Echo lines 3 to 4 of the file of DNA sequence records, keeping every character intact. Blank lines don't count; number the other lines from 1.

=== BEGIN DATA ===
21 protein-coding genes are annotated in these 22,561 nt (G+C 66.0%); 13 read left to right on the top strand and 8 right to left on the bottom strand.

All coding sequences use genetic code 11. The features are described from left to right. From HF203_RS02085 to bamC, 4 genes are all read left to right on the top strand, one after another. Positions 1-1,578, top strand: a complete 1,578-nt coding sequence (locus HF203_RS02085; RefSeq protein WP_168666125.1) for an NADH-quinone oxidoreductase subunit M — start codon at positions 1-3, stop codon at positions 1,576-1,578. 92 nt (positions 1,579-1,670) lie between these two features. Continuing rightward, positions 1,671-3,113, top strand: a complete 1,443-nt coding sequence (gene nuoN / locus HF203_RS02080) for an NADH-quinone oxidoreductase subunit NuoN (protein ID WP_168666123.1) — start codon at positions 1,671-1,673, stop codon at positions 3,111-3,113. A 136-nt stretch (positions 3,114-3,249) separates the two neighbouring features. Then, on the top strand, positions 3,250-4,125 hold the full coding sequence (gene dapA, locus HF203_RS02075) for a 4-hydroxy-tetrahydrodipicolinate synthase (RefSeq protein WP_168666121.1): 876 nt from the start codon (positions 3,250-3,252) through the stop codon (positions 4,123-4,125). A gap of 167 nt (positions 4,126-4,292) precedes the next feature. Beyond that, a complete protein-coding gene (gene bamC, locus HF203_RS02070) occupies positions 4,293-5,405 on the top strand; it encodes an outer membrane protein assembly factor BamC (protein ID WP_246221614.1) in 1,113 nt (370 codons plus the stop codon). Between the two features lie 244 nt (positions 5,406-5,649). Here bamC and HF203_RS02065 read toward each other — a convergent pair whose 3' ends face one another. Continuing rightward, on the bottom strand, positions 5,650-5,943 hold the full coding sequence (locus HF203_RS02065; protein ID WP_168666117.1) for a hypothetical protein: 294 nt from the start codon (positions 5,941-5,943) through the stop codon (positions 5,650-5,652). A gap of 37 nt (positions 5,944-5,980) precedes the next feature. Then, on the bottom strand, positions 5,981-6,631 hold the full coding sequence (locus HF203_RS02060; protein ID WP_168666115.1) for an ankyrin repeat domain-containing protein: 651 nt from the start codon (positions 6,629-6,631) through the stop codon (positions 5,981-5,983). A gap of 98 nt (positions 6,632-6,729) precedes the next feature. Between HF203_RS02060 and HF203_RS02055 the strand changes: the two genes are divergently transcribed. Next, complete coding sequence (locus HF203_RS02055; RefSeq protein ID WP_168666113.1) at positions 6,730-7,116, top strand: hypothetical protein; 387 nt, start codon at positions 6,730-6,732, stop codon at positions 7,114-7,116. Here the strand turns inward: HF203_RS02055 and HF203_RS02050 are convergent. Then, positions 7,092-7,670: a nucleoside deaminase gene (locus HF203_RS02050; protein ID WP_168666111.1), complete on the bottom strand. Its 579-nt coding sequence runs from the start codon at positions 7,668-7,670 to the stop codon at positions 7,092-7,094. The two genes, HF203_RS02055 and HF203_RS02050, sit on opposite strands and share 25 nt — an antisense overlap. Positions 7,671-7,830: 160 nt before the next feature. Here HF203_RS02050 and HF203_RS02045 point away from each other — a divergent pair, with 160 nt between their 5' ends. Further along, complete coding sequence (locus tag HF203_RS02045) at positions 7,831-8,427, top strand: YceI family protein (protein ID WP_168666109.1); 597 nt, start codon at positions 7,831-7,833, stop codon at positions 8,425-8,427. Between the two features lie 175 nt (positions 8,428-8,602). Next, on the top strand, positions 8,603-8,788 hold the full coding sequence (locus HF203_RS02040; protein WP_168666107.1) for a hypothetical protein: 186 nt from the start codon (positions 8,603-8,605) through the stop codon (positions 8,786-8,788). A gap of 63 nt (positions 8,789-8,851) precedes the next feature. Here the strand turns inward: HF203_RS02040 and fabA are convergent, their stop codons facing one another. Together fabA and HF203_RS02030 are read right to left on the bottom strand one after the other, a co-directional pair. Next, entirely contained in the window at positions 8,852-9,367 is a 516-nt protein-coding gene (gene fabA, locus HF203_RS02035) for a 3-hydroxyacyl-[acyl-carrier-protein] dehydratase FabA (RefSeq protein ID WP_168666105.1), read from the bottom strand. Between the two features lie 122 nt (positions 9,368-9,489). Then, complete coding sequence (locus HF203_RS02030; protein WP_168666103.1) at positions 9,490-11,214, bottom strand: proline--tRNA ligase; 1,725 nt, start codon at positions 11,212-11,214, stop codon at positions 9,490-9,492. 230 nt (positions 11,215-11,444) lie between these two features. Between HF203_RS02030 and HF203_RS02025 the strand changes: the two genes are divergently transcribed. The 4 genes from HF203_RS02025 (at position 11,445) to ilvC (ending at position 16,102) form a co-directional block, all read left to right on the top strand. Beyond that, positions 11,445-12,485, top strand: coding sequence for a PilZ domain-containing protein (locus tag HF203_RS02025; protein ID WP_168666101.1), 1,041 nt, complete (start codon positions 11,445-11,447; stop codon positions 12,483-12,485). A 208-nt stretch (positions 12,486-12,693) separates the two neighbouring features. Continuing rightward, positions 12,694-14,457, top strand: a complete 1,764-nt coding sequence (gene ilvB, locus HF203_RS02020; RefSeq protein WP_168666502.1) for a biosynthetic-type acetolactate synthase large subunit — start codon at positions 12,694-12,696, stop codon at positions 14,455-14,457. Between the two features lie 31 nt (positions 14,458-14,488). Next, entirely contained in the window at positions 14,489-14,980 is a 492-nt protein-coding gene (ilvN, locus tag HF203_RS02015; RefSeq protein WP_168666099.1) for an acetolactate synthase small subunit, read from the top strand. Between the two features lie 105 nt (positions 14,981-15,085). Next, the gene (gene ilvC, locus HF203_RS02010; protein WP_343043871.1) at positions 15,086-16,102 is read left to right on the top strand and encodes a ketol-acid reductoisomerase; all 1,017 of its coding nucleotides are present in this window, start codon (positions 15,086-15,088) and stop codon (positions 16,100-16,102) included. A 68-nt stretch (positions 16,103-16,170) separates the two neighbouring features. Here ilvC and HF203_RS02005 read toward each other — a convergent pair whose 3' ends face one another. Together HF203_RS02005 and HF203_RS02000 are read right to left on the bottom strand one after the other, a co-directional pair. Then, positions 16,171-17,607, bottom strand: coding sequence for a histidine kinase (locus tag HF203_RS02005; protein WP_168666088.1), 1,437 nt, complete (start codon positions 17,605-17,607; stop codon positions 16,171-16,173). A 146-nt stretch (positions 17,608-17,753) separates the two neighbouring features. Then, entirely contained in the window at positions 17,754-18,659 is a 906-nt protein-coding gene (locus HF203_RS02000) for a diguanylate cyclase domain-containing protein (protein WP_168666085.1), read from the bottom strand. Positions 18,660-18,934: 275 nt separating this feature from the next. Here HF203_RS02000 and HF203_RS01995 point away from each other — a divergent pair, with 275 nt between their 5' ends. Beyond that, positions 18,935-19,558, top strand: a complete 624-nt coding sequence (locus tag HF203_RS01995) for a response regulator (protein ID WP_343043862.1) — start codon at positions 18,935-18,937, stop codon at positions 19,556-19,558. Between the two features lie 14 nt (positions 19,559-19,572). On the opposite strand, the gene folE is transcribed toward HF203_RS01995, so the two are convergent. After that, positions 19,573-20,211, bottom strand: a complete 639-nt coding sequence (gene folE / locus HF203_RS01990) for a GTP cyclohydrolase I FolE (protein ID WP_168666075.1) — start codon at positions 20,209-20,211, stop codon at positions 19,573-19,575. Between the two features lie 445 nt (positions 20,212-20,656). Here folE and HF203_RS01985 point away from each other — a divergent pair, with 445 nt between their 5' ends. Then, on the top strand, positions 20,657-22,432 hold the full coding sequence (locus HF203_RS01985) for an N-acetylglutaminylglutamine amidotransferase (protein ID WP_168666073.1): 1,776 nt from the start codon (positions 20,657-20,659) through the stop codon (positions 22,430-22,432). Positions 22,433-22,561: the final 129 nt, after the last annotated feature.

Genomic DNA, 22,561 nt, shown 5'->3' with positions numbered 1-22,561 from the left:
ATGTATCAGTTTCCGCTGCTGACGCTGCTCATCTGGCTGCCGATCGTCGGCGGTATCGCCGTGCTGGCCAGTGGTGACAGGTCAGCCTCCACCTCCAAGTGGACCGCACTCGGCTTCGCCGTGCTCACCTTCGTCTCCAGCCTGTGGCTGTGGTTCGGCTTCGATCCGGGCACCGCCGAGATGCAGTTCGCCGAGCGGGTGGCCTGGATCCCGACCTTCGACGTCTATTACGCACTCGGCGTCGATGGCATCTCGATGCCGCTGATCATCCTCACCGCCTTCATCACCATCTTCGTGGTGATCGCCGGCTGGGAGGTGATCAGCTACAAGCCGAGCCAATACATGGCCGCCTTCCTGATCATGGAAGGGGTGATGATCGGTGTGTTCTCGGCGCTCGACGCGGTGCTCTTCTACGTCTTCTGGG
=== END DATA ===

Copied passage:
Genomic DNA, 22,561 nt, shown 5'->3' with positions numbered 1-22,561 from the left:
ATGTATCAGTTTCCGCTGCTGACGCTGCTCATCTGGCTGCCGATCGTCGGCGGTATCGCCGTGCTGGCCAGTGGTGACAGGTCAGCCTCCACCTCCAAGTGGACCGCACTCGGCTTCGCCGTGCTCACCTTCGTCTCCAGCCTGTGGCTGTGGTTCGGCTTCGATCCGGGCACCGCCGAGATGCAGTTCGCCGAGCGGGTGGCCTGGATCCCGACCTTCGACGTCTATTACGCACTCGGCGTCGATGGCATCTCGATGCCGCTGATCATCCTCACCGCCTTCATCACCATCTTCGTGGTGATCGCCGGCTGGGAGGTGATCAGCTACAAGCCGAGCCAATACATGGCCGCCTTCCTGATCATGGAAGGGGTGATGATCGGTGTGTTCTCGGCGCTCGACGCGGTGCTCTTCTACGTCTTCTGGG